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Francesco and Marta are husband and wife running a small design company in Rome. When Francesco's long forgotten Aunt Anita dies in Istanbul, he travels there to look after the sale of the hamam (one of a few traditional Turkish baths left) he inherited. There he meets the family running the hamam, gets attracted to a member of it and the whole Turkish atmosphere and decides not to sell the hamam.. Written by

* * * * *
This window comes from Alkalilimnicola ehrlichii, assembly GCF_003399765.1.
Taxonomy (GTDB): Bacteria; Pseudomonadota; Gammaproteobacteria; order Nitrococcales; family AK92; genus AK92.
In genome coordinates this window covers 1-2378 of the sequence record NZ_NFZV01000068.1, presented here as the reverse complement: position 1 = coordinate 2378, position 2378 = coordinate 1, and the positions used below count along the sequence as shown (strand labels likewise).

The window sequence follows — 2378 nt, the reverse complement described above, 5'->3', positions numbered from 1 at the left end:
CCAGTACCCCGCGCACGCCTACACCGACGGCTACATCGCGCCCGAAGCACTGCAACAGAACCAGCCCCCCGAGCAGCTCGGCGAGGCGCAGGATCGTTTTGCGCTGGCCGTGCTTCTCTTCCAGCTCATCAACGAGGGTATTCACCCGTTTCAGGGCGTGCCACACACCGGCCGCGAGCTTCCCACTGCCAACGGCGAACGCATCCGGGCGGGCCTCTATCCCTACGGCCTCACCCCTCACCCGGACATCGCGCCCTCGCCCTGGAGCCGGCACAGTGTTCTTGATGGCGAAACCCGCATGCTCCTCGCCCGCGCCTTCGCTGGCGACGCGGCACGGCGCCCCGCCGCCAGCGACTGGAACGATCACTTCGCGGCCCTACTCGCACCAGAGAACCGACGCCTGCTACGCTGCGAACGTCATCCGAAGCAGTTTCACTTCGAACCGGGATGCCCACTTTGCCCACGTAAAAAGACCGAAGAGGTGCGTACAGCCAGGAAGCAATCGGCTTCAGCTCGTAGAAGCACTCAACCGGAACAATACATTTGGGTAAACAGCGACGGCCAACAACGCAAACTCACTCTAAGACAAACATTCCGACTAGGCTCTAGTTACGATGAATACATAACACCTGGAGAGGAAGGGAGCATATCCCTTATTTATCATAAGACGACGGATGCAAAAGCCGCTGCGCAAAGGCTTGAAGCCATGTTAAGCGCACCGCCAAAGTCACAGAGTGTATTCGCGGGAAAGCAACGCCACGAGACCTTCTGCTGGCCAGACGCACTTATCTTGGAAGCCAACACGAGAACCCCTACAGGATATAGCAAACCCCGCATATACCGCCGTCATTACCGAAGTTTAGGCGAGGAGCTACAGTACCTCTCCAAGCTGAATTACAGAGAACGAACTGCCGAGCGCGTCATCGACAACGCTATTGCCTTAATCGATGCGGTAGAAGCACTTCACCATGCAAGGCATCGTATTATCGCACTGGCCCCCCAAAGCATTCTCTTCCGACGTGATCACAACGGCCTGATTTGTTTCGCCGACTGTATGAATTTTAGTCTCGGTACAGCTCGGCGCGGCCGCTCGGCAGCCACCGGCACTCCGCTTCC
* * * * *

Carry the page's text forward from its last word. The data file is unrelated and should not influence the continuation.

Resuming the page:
"Hamam" tends to keep one's interest through its presentation rather than its actual content. Nothing much happens of significance, but the director has his characters exchanging furtive glances, knowing expressions, and shoots his scenes in a mysterious manner. The feeling is that something significant is going to happen at any moment; it doesn't really until close to the film's end. Indeed, the director has taken a pretty lame script and made it appear like a minor suspenser. The characters do not say much of anything important, just a lot of small talk and petty attentions. Yet a kind of sensual atmosphere is created by use of the lush color photography and atmospheric Turkish music and scenery. How one enjoys this film will depend on individual tastes. I saw this as part of an international film festival, and simply appreciated an opportunity to sample a Turkish contemporary film, nicely subtitled.
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